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The discovery of pancreatic cancer biomarkers (naturally occurring molecules, genes or characteristics which can be used to confirm the presence or predict the outcome of a cancer) is vital in understanding patient outcomes and finding new therapeutic targets.

Pancreatic cancer

In recent years, improved understanding of the biology of pancreatic cancers has resulted in new combination therapies being developed, including the development of the first successful biomarker-guided therapy in pancreatic cancer known as the POLO trial. A recent paper from the SCALOP-1 trial team, led by Professor Somnath Mukherjee, was published in BJC Nature, which has identified proteins that could act as a new biomarker to predict a patient’s outcome from pancreatic cancer. The chemokine protein known as CCL5, found circulating in patient blood, was found in low quantities in patients with better overall pancreatic cancer survival (around 18.5 months, rather than less than a year).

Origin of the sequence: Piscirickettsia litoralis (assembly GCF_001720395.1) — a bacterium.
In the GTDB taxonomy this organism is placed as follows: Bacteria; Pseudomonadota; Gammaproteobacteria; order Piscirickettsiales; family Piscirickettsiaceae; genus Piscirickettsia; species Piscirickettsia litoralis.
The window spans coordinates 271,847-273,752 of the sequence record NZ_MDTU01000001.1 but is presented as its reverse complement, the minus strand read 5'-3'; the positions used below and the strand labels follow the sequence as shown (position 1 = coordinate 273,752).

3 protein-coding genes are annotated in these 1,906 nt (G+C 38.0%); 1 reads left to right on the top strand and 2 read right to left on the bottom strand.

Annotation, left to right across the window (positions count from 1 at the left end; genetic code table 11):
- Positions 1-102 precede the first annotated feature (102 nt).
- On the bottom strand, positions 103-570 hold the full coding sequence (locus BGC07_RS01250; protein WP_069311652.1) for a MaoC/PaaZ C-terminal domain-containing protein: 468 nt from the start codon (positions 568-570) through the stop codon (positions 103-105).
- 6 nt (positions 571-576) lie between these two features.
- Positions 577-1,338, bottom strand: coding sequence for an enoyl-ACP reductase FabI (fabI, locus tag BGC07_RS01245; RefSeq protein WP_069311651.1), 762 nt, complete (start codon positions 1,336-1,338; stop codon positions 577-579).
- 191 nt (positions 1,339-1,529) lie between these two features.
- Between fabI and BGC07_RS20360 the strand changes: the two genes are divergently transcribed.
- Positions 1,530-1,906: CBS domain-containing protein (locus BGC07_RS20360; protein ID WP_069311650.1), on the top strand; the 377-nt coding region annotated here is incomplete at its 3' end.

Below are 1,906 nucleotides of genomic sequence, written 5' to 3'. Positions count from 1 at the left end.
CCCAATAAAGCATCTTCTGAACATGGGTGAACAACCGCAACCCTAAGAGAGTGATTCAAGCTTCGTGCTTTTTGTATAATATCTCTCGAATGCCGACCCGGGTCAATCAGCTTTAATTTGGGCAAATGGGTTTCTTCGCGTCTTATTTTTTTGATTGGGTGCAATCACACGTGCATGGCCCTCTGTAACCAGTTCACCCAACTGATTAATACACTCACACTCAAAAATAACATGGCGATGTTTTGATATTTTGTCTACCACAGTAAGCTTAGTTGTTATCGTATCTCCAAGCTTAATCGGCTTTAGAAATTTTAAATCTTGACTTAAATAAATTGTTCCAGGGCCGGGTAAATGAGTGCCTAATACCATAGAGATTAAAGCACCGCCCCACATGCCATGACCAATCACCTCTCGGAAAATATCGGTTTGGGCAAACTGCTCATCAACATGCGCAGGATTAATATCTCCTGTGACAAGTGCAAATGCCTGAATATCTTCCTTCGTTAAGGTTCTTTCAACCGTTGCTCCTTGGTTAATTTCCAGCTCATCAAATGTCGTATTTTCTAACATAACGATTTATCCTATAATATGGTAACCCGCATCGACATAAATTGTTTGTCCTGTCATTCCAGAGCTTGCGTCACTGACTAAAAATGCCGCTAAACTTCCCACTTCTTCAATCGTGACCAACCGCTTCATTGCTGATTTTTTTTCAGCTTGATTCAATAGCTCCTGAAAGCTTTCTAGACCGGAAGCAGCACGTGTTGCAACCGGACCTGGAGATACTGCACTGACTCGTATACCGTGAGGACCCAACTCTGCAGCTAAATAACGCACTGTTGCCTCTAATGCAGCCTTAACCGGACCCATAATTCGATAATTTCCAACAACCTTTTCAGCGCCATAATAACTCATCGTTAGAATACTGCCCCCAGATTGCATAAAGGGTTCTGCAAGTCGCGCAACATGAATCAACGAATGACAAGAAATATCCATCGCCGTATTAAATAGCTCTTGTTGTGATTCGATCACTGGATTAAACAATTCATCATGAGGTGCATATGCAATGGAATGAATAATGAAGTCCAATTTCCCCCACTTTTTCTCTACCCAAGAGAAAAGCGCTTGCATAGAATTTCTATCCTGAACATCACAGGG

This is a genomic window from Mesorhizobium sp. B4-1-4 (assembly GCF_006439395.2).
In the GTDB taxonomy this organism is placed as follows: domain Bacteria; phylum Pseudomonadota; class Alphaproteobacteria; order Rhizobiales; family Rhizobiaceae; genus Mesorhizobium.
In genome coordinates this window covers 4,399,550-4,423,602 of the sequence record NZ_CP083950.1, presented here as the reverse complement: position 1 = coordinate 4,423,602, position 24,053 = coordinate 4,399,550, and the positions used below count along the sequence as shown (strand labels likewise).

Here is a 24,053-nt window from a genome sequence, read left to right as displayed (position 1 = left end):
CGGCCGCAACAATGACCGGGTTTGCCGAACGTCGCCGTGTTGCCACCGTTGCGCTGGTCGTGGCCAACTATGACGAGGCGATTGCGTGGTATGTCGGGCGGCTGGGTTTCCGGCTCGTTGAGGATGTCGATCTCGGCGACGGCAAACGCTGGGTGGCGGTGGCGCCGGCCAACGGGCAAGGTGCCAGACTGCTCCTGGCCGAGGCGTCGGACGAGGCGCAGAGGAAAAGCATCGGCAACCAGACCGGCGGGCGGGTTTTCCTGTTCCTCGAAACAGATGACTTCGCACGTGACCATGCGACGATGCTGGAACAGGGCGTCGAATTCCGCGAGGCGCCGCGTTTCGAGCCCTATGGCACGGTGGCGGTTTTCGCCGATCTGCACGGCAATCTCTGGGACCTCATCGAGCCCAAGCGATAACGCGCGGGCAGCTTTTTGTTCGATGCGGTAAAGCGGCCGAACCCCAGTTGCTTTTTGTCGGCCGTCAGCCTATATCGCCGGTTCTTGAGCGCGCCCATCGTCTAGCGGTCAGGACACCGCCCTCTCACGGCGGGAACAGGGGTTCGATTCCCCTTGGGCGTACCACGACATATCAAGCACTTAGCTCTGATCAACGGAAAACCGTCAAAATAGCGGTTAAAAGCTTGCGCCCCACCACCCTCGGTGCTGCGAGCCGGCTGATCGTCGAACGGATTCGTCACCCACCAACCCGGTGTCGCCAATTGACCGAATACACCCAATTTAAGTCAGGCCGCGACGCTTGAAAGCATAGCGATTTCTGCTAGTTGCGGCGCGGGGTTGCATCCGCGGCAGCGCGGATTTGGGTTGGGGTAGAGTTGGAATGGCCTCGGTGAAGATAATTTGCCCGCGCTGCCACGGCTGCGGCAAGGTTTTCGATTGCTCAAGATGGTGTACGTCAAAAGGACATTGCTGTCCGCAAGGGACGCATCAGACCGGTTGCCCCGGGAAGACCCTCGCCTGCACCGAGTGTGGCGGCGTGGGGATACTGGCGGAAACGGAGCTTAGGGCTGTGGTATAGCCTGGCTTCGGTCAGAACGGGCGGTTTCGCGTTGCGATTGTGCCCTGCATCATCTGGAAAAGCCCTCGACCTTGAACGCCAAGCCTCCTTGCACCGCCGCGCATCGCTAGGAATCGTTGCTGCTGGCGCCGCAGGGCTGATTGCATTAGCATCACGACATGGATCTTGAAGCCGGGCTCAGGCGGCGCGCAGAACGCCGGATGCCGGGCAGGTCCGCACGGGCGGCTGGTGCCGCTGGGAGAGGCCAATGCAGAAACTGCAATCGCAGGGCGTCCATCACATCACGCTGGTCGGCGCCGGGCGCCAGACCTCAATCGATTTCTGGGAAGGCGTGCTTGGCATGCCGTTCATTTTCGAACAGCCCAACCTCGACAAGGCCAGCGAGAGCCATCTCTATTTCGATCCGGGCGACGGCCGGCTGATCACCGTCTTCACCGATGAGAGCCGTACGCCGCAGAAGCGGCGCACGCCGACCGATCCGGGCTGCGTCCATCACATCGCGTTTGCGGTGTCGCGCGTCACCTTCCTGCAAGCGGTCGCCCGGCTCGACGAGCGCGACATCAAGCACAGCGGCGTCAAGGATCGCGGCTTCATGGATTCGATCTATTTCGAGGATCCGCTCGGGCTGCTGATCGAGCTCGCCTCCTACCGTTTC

It is already known that CCL5 is involved in tumour invasion, tumour metastasis and the creation of an immune-system-suppressing micro-environment that allows pancreatic cancer to develop quickly. Its identification as a biomarker makes CCL5 a perfect new target for potential drug treatments. For example, blockade therapies that target the CCL5-CCR5 pathway and reduce the presence of CCL5, may produce new opportunities to improve the outcome of other immunotherapies that pancreatic cancer patients are undergoing.

Co-lead of this study, Professor Eric O’Neil from Department of Oncology, is now investigating combination of CCL5 antagonist drugs with immunotherapy and radiotherapy drugs in animal models, which he hopes will lead to the development of new, more-effective pancreatic treatments in the future.

Read the full blog on the Cancer Research UK Oxford Centre website

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